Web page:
Wt (pronounced 'witty') is not a 'framework', which enforces a way of programming, but a library.
The API is widget-centric, and inspired by existing C++ Graphical User Interface (GUI) APIs. To the developer, Wt offers complete abstraction of any web-specific implementation details, including graphics support and event handling.
Typical use scenarios:
· Web-based GUIs for web-enabled embedded systems benefit from the low footprint of a C++ web application server.
· Web-based GUIs that require integration with (existing) C++ libraries, for example for scientific or engineering applications.
· Creating a port of existing C++ desktop applications to the web.
Some benefits of using Wt:
· Develop web applications like you develop C++ desktop applications.
· Use the built-in httpd for easy development and deployment, or use the FastCGI connector to deploy as a FastCGI application.
· A single specification for both client- and server-side validation and event handling (when using stateless slot implementations)
· Generates standards compliant HTML or XHTML code.
· Portable, anti-aliased graphics (uses inline VML, inline SVG or the HTML 5 canvas).
· No XSS security risks since Wt has complete control over the presentation layer and proactively filters out active tags and attributes. No exposure of business logic, which stays at the server.
· Ultra-fast load time and low bandwidth usage, which are affected only by screen complexity, not application size.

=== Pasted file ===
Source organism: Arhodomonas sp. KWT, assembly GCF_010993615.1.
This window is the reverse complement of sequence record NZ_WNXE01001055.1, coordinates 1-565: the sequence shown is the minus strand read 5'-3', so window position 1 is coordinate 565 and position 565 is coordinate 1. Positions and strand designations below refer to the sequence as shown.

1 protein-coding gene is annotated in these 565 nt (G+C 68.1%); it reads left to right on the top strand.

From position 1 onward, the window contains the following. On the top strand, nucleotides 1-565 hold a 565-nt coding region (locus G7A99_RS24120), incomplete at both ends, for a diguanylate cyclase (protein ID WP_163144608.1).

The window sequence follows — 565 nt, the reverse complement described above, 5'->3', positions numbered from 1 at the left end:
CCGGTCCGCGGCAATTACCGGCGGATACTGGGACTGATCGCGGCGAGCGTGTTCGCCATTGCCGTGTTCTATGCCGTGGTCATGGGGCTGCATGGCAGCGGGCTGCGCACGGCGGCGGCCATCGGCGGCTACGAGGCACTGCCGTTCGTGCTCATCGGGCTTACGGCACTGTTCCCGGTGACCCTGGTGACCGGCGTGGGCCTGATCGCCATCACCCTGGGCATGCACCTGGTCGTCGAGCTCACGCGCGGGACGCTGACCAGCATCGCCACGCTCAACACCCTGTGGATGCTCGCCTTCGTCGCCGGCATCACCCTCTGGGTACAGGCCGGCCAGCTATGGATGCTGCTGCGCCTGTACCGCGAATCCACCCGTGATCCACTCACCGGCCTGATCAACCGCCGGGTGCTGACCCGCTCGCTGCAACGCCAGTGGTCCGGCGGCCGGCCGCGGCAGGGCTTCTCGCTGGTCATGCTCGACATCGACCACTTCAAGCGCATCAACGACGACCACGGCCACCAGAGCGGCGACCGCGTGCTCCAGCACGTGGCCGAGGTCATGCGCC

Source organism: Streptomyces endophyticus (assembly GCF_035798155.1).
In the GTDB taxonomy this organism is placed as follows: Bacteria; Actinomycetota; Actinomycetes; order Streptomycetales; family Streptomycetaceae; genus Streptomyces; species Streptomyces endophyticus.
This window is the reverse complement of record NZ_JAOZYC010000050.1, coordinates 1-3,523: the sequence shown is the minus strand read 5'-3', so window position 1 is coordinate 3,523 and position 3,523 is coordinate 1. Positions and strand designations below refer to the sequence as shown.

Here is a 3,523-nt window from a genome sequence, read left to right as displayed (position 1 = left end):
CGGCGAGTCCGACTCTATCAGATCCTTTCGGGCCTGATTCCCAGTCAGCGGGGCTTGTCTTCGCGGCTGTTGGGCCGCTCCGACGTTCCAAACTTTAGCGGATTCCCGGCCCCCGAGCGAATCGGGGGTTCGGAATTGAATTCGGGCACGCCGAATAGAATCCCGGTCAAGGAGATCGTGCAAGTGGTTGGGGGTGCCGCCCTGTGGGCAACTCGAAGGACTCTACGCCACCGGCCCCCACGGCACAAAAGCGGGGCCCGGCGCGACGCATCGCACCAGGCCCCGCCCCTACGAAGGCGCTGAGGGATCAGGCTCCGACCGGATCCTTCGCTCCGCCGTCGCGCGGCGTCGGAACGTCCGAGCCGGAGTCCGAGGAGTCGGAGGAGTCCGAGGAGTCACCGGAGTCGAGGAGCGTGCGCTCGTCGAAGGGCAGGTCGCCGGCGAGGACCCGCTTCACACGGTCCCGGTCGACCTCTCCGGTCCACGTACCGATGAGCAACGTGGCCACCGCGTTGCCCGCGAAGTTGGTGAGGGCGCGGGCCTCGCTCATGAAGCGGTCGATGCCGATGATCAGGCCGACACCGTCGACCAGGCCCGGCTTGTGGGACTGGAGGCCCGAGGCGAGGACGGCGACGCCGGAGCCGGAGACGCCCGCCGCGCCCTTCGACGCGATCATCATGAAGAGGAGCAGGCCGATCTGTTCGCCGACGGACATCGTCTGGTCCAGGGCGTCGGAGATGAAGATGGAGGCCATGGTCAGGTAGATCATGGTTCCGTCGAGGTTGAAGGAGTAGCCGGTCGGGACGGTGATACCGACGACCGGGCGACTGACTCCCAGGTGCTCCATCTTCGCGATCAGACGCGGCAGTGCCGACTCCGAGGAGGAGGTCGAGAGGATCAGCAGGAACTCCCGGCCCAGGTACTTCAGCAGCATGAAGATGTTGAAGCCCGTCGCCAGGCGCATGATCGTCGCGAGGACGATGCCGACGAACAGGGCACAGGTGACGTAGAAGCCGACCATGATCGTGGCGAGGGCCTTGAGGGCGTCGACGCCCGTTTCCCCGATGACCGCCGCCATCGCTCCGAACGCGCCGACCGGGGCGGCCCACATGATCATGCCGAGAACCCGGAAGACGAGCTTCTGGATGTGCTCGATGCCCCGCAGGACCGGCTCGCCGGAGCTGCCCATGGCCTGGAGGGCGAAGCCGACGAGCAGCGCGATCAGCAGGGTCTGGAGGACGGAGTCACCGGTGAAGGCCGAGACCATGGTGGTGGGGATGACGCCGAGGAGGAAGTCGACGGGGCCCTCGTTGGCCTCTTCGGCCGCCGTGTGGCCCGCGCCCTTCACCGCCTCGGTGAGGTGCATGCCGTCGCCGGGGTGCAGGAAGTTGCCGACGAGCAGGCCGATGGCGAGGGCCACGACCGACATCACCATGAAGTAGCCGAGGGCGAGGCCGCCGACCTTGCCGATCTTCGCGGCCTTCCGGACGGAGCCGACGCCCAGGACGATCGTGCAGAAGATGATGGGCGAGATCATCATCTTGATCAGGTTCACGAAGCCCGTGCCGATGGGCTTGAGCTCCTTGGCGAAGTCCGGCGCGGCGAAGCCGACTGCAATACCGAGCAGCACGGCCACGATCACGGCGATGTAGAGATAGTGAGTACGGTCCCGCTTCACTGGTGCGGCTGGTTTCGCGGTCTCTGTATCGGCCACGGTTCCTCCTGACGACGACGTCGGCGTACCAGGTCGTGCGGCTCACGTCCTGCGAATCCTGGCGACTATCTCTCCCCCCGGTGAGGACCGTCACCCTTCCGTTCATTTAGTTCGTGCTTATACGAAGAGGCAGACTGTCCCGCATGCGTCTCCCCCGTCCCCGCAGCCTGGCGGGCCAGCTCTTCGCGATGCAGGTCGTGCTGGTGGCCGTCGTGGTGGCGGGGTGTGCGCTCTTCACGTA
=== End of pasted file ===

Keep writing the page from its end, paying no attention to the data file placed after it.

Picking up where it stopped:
Here are some key features of "Wt":
· Develop and deploy on Unix/GNU Linux (gcc) or Microsoft Windows (Visual Studio).
· Integrated Unicode support (UTF8/UTF16).
· Incremental rendering of changes to the web page (when AJAX is available).
· Two-phased rendering of changes to the web page, with first visible, and in the background invisible changes (when AJAX is available). When AJAX is not available, only visible contents is rendered.
· Configurable session tracking options that include URL rewriting and cookies.
· Supports timed events and built-in support for server-initiated updates ("server push")
· Support for browser history navigation (back/forward buttons and bookmarks) through a flexible internal path API.
· High performance, allowing deployment on low-end embedded devices, or energy-, space- and budget-friendly deployment of Internet or extranet web sites.
· Completely based on async I/O: sessions are not tied to threads, and neither do delayed responses (e.g. for server push) block threads. Instead, threads are needed only to improve concurrent request handling or for reentrant event loops.
· Listen for keyboard, mouse and focus events, and get event details (such as mouse position, modifier buttons, or keyboard key).
· Uses a template-based signal/slot system for event handling.
· By default, server-side event handling, in C++.
· Easy Drag&Drop API.
Native painting system:
· Unified painting API which uses the browsers native (vector) graphics support (inline VML, inline SVG, or HTML 5 canvas).
· Supports arbitrary painter paths, clipping, text, images, transformations, and stroke and fill styling.
· Use the painting API in conjunction with a WPaintedWidget, or directly using the SVGImage paint device.